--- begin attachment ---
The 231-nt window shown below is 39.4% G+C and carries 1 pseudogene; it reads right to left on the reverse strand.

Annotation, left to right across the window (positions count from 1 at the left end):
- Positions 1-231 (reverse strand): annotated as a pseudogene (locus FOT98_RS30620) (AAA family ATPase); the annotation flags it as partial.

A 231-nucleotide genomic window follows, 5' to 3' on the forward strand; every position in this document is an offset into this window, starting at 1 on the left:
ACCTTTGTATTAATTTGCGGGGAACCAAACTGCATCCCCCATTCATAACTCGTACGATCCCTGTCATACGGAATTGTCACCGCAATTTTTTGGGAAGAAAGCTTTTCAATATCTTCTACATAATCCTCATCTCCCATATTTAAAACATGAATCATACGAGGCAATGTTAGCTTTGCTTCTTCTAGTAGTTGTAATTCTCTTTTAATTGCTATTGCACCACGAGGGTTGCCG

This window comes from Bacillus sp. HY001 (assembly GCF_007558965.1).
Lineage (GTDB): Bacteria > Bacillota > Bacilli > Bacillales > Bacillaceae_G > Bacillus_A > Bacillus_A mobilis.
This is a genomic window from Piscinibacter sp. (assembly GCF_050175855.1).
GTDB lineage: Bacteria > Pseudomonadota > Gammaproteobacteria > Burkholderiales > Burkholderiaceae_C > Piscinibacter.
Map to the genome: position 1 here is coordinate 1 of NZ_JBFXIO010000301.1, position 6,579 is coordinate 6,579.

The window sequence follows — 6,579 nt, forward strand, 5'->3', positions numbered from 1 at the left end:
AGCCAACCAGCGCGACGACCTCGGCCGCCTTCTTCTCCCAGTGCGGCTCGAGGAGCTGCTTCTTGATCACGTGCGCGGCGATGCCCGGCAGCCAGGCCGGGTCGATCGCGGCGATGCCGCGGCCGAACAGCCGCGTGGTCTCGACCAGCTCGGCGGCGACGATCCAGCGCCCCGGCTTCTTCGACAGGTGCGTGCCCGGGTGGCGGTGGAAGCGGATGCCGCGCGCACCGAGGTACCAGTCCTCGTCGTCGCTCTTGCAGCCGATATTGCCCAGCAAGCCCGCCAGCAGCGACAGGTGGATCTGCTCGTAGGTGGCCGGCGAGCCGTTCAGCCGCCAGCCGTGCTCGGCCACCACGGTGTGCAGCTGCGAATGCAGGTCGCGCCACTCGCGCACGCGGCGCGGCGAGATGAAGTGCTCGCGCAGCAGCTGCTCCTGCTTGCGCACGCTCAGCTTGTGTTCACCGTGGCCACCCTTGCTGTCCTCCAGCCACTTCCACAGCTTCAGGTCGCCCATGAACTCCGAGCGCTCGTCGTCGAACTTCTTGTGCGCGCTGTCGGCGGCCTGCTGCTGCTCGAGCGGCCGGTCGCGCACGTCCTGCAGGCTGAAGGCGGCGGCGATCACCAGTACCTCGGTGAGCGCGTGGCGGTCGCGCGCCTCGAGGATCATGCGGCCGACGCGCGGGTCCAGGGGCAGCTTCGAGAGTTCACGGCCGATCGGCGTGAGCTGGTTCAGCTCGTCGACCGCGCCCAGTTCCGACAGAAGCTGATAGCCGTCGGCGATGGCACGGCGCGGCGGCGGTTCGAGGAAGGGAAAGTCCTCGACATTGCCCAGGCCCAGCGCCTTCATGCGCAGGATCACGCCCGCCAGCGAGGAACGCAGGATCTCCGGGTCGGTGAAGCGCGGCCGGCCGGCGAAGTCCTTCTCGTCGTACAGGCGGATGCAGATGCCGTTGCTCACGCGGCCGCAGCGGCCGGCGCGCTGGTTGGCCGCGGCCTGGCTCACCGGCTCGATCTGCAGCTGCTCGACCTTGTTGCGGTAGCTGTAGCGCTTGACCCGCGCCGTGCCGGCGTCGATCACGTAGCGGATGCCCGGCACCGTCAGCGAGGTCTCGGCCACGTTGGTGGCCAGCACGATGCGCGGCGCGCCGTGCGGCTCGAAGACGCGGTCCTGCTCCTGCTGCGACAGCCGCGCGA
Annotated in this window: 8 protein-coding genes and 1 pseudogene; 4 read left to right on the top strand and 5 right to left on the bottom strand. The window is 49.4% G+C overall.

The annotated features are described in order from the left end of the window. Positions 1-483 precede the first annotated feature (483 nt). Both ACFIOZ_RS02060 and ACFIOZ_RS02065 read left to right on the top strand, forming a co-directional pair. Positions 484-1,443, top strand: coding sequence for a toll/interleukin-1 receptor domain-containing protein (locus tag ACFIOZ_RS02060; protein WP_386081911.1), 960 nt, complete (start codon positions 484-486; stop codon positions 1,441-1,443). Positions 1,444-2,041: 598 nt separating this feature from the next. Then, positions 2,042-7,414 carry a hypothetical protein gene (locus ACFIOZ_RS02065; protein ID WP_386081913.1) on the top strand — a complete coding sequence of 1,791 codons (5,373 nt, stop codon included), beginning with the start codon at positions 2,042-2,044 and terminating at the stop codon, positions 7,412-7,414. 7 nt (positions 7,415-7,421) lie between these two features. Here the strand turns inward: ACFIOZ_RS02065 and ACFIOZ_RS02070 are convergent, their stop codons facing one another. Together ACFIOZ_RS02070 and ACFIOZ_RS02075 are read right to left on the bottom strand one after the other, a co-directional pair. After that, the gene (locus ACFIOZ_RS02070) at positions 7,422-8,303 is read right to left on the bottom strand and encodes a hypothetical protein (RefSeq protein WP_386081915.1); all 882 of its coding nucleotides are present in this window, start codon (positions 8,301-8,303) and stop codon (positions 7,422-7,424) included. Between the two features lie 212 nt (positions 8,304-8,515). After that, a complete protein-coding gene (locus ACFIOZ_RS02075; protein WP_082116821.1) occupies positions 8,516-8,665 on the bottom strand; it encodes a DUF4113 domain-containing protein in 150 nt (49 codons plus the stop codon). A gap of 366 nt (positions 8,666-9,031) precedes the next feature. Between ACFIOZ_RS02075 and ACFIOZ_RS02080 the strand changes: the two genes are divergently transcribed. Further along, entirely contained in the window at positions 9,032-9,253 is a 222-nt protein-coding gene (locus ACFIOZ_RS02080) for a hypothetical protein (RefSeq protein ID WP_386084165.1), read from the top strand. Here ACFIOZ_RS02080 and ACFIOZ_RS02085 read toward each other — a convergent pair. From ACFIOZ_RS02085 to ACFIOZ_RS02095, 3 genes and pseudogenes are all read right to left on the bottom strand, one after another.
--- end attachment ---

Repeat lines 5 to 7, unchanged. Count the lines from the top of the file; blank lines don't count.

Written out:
ACCTTTGTATTAATTTGCGGGGAACCAAACTGCATCCCCCATTCATAACTCGTACGATCCCTGTCATACGGAATTGTCACCGCAATTTTTTGGGAAGAAAGCTTTTCAATATCTTCTACATAATCCTCATCTCCCATATTTAAAACATGAATCATACGAGGCAATGTTAGCTTTGCTTCTTCTAGTAGTTGTAATTCTCTTTTAATTGCTATTGCACCACGAGGGTTGCCG

This window comes from Bacillus sp. HY001 (assembly GCF_007558965.1).
Lineage (GTDB): Bacteria > Bacillota > Bacilli > Bacillales > Bacillaceae_G > Bacillus_A > Bacillus_A mobilis.